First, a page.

Strategies for Parents and Students

We all know that children learn more efficiently when teachers and parents have a clear picture of what each student knows and what they are ready to learn next.

That’s why we utilize the NWEA’s Measure of Academic Growth assessment that reacts to each student’s every answer. This makes the test adaptive or personalized to measure the needs of every student. If your child answers a question correctly, the test follows up with a more challenging question. If your child answers incorrectly, the test follows up with an easier question. Adaptive tests make it possible for teachers to pinpoint what each child needs in order to learn best.

Our partners at NWEA have drafted a parent toolkit to help you with hands-on, practical,  ideas of how to practice these essential academic skills at home.

Strategies  for Parents and Students For Improving Reading, Writing, and Mathematics Skills


Parent Strategies and Activities For Improving Their Child’s Reading and Writing Skills

The following suggestions are intended to help increase your child’s understanding of reading and develop his or her confidence in the learning process. Choose two or three of the following strategies and continue to implement them for the remainder of the year. These methods will also be effective during the summer months
General Reading and Writing Improvement Strategies:
‰ Read to your child.
‰ Model good habits by reading in front of your child.
‰ Check your child’s assignment notebook daily.
‰ Provide a consistent, daily study period without distractions.
‰ Help with specific skills (e.g., phonics or comprehension).
‰ Use reading software, if available.
‰ Visit the public library frequently.
‰ Join public library summer reading programs.
‰ Provide opportunities for your child to attend theater performances, musicals, etc.
‰ Limit TV or video games.
‰ Provide activities that relate reading to daily life.
ƒ Have your child write the menu for dinner.
ƒ Have your child locate letters and words on food containers.
ƒ Have your child help write a shopping list and have them check off the items on the list as you
ƒ When traveling, write words in a grid and have your child color in the boxes as they see the
words on signs.

Parent Strategies and Activities For Improving Their Child’s Mathematics Skills

The following strategies are intended to help your child to increase his or her understanding of mathematics
and develop their confidence in the learning process. Choose two or three of the following strategies, and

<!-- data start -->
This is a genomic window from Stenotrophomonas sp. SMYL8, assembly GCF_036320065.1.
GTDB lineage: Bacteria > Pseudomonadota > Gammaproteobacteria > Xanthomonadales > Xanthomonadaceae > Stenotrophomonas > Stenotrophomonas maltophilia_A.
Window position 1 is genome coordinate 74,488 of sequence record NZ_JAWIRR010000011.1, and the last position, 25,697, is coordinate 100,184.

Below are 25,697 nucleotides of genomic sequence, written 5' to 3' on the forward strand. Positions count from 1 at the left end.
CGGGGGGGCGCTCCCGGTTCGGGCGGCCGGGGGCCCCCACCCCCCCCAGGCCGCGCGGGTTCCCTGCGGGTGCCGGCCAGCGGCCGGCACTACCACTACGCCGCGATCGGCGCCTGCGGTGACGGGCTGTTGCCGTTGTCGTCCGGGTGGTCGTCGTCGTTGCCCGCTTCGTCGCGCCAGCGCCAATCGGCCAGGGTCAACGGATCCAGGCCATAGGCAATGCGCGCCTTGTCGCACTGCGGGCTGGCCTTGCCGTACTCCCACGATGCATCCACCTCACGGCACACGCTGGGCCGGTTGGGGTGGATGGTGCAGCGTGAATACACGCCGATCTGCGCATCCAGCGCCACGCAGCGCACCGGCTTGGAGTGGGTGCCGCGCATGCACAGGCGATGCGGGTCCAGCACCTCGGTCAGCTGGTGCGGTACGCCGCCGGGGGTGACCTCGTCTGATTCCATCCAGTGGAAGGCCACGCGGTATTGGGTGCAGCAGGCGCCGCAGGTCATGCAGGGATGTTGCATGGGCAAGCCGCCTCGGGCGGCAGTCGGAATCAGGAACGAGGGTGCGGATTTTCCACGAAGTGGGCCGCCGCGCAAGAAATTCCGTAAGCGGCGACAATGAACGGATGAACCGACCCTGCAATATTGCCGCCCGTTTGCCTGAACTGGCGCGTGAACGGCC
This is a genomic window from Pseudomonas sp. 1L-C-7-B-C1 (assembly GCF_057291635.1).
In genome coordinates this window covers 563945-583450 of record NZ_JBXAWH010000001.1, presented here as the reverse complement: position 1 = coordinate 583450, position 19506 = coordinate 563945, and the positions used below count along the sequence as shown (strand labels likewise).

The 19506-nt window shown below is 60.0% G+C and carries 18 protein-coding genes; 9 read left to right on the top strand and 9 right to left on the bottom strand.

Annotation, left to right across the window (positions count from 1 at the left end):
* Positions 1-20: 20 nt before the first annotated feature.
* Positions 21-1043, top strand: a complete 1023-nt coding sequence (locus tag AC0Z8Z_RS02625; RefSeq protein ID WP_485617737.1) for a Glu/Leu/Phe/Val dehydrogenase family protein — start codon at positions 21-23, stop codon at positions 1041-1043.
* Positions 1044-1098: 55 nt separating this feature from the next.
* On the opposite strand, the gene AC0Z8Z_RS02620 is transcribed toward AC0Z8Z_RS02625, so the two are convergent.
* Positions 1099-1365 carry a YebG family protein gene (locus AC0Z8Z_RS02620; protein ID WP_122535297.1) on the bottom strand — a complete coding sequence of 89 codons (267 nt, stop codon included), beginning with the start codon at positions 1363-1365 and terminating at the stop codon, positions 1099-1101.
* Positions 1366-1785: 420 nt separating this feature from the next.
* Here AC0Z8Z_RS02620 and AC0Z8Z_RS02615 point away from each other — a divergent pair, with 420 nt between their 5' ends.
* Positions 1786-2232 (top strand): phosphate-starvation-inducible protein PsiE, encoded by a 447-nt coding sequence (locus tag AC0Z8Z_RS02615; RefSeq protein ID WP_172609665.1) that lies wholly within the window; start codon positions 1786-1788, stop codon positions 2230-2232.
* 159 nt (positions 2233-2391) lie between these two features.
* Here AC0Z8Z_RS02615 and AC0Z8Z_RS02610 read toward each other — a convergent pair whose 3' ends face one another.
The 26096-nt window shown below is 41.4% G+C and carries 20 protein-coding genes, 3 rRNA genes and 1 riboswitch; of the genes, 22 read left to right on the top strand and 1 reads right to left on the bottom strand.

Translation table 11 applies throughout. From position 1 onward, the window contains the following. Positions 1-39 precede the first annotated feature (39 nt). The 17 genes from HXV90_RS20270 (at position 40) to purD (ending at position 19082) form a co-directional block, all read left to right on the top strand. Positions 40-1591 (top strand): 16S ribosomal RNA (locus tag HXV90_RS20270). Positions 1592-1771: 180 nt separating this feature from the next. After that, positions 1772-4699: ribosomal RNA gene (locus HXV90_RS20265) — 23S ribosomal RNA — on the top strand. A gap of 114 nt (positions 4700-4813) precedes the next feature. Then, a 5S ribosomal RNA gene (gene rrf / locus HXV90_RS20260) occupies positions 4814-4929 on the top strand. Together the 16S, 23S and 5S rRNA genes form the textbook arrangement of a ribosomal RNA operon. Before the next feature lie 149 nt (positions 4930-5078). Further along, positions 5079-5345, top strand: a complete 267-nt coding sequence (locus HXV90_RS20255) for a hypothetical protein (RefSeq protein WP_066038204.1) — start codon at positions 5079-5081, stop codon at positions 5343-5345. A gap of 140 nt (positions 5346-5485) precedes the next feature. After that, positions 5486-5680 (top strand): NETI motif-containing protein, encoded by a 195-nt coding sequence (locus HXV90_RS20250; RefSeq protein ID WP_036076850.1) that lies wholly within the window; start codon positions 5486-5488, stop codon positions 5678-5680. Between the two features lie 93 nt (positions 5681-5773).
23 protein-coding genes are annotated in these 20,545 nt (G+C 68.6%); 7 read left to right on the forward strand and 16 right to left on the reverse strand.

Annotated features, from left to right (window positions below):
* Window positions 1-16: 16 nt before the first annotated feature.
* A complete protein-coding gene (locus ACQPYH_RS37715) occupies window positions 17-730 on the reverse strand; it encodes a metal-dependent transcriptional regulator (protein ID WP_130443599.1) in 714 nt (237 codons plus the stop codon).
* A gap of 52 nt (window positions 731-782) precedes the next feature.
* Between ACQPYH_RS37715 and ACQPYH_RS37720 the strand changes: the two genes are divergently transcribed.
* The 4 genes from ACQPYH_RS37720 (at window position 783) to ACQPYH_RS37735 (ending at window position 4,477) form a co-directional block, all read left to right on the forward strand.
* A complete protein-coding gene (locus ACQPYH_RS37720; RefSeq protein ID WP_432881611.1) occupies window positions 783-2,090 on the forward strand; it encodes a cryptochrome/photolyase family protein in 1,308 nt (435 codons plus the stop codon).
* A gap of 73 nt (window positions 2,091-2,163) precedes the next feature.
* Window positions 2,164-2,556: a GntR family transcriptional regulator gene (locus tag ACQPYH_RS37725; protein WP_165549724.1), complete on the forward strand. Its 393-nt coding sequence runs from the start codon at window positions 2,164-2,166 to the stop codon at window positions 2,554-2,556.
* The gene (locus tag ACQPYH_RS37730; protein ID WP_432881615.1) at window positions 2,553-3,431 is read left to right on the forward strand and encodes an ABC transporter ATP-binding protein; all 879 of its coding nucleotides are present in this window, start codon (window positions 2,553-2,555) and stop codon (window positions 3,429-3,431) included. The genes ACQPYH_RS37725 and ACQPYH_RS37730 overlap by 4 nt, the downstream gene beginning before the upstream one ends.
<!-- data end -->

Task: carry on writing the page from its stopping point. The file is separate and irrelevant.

continue to work toward them for the remainder of the year (as well as the summer months).
General Mathematics Improvement Strategies:
‰ Encourage participation in enrichment activities outside of the classroom.
‰ Check your child’s assignment notebooks daily.
‰ Monitor daily work and be aware of the content being studied.
‰ Provide activities that enrich and relate mathematics to daily life:
ƒ Talk about how many bowls to put out for dinner.
ƒ Fold napkins in different shapes.
ƒ Have your child count similar items as you put away groceries.
ƒ Have your child help measure ingredients for recipes.
ƒ Give your child change to count out in order to pay for small purchases at the store; have older
children calculate the change.
ƒ Ask your child to compare prices of items by asking things like, “Which can of beans costs
ƒ Allow your child to weigh the fresh produce; have older children calculate the price by
multiplying the price per pound by the number of pounds.
ƒ Read the days and dates on a calendar, talk about the number of days in the month, the number
of days remaining until a special event, etc.
ƒ Draw a scale map of your home and determine the best escape route in case of an emergency.
ƒ When traveling, write numbers on a grid and have your child color in the box as they see the
numbers on signs or license plates.
‰ Provide your child with a mentor (such as an adult, neighbor, community member, or high school
‰ Use computer software to enhance mathematics skills at home.
‰ Provide a consistent mathematics activity at home using family mathematics activities:
ƒ Dice. Each person rolls the dice and has to correctly add, subtract, or multiply the numbers.
ƒ Dice and Money. Each person rolls a die and gets the number of pennies as dots shown. When
someone gets five pennies they trade it in for a nickel, dime and so forth until they’re trading for
a dollar.
ƒ War. For two people, give each person 13 cards from a deck of cards, have each person flip a
card, then have your child decide whose card has the higher value to determine who wins the set
of cards. In a tie, place three additional cards face-down, then turn the last card up; the higher
card on that turn wins all the cards. Play until one person has all the cards in the deck.
ƒ Newspapers and Magazines. Find numbers in print and cut them out, then glue them in the
correct order onto a larger sheet of paper.
ƒ Store. Keep empty food containers, write different prices on them, then play Store by using a
calculator to add up the prices for different purchases
I hope that you’ll find these suggestions helpful, engaging, and fun! In addition to these tips NWEA provides a parent guide and a full blog section dedicated to support you and your child.
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